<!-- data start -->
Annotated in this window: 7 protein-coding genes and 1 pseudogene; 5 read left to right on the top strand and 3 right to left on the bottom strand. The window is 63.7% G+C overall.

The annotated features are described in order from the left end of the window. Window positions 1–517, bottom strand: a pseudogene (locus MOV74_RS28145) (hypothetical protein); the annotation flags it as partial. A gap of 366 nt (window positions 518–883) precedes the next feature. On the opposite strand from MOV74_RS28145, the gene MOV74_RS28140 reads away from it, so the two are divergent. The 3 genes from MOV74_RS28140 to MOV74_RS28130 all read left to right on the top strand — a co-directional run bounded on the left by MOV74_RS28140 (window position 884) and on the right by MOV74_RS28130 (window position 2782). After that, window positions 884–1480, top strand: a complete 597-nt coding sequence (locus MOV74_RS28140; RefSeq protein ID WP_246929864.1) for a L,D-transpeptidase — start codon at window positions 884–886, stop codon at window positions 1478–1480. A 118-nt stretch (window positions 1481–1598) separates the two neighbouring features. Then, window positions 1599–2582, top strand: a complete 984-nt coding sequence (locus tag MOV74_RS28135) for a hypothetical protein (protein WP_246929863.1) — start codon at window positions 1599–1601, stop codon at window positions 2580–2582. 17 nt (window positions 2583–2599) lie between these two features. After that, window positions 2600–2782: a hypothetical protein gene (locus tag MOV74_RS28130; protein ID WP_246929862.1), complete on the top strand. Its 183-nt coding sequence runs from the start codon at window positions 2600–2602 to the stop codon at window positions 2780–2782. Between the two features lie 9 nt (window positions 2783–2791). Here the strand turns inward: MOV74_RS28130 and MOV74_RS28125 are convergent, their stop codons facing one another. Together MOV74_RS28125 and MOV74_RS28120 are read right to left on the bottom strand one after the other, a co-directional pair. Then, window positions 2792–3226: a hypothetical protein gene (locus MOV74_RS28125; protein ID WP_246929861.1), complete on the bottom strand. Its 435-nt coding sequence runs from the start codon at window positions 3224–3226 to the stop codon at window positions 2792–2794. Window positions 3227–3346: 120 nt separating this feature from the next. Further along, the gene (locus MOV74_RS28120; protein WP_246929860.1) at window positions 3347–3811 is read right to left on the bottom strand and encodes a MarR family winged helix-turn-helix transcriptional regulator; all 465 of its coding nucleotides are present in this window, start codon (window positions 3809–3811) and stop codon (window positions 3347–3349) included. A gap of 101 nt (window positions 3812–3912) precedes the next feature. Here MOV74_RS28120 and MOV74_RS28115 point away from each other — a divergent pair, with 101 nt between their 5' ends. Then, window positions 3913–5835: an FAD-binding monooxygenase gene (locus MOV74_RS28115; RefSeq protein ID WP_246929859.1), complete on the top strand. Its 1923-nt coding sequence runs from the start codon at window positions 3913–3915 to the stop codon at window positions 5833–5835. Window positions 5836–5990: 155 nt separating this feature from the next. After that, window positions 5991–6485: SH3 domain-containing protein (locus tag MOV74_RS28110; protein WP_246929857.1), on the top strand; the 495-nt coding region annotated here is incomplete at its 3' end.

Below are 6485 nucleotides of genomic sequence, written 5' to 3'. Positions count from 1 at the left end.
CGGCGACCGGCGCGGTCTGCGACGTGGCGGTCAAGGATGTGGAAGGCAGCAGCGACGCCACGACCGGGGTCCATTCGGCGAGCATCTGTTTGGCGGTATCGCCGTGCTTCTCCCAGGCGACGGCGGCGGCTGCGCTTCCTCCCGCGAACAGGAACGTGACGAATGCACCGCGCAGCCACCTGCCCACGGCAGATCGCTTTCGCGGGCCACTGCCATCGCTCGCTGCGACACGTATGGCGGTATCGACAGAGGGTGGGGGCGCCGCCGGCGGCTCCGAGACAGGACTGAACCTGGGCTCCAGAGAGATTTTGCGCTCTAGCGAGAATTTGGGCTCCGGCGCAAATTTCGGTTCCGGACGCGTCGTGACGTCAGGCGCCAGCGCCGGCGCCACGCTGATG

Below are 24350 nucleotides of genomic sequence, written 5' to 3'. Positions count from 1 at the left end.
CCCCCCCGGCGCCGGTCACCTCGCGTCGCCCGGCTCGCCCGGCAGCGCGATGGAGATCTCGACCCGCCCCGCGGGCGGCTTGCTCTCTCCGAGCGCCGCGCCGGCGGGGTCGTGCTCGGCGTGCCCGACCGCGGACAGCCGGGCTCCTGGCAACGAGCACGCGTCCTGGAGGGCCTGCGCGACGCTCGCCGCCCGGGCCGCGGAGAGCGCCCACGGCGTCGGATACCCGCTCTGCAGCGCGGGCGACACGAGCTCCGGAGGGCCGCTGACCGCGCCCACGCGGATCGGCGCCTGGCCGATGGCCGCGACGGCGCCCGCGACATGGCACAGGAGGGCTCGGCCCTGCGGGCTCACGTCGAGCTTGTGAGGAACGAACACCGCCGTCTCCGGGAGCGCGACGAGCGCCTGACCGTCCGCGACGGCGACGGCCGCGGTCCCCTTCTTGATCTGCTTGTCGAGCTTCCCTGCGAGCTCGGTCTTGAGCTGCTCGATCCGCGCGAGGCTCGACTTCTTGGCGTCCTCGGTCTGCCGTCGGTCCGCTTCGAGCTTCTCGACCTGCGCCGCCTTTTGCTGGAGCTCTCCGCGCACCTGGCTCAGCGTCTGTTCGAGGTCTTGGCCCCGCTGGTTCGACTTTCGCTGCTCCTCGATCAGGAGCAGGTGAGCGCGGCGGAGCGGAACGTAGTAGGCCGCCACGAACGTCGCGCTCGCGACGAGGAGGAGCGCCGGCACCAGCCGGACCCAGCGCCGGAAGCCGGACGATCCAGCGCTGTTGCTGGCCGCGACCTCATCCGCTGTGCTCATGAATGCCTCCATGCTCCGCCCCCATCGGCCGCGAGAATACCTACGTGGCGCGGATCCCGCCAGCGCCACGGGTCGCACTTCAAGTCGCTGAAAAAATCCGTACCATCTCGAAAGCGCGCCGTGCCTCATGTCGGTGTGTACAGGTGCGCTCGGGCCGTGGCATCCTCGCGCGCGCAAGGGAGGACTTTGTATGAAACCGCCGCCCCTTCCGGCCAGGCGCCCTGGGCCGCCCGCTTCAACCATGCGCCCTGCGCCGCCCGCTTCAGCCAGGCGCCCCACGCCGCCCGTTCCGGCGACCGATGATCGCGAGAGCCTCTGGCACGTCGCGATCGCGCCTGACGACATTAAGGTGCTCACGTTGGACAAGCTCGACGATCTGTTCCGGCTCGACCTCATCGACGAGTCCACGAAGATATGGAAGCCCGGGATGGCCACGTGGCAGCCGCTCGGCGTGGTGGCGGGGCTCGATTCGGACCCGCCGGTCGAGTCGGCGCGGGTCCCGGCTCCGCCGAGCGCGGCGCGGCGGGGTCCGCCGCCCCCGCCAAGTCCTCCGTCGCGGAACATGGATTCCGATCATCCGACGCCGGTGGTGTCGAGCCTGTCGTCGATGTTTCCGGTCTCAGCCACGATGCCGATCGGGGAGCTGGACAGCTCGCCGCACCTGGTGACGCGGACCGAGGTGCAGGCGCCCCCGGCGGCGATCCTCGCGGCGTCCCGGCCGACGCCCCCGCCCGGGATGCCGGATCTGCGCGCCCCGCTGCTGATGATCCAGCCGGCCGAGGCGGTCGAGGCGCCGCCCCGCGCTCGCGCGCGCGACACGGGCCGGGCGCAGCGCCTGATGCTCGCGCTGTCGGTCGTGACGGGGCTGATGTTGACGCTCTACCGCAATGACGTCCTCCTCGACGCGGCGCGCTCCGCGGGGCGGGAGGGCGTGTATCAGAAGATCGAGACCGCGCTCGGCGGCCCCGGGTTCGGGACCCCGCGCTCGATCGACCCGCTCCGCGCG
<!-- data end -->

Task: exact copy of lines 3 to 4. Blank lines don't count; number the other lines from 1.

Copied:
Below are 6485 nucleotides of genomic sequence, written 5' to 3'. Positions count from 1 at the left end.
CGGCGACCGGCGCGGTCTGCGACGTGGCGGTCAAGGATGTGGAAGGCAGCAGCGACGCCACGACCGGGGTCCATTCGGCGAGCATCTGTTTGGCGGTATCGCCGTGCTTCTCCCAGGCGACGGCGGCGGCTGCGCTTCCTCCCGCGAACAGGAACGTGACGAATGCACCGCGCAGCCACCTGCCCACGGCAGATCGCTTTCGCGGGCCACTGCCATCGCTCGCTGCGACACGTATGGCGGTATCGACAGAGGGTGGGGGCGCCGCCGGCGGCTCCGAGACAGGACTGAACCTGGGCTCCAGAGAGATTTTGCGCTCTAGCGAGAATTTGGGCTCCGGCGCAAATTTCGGTTCCGGACGCGTCGTGACGTCAGGCGCCAGCGCCGGCGCCACGCTGATG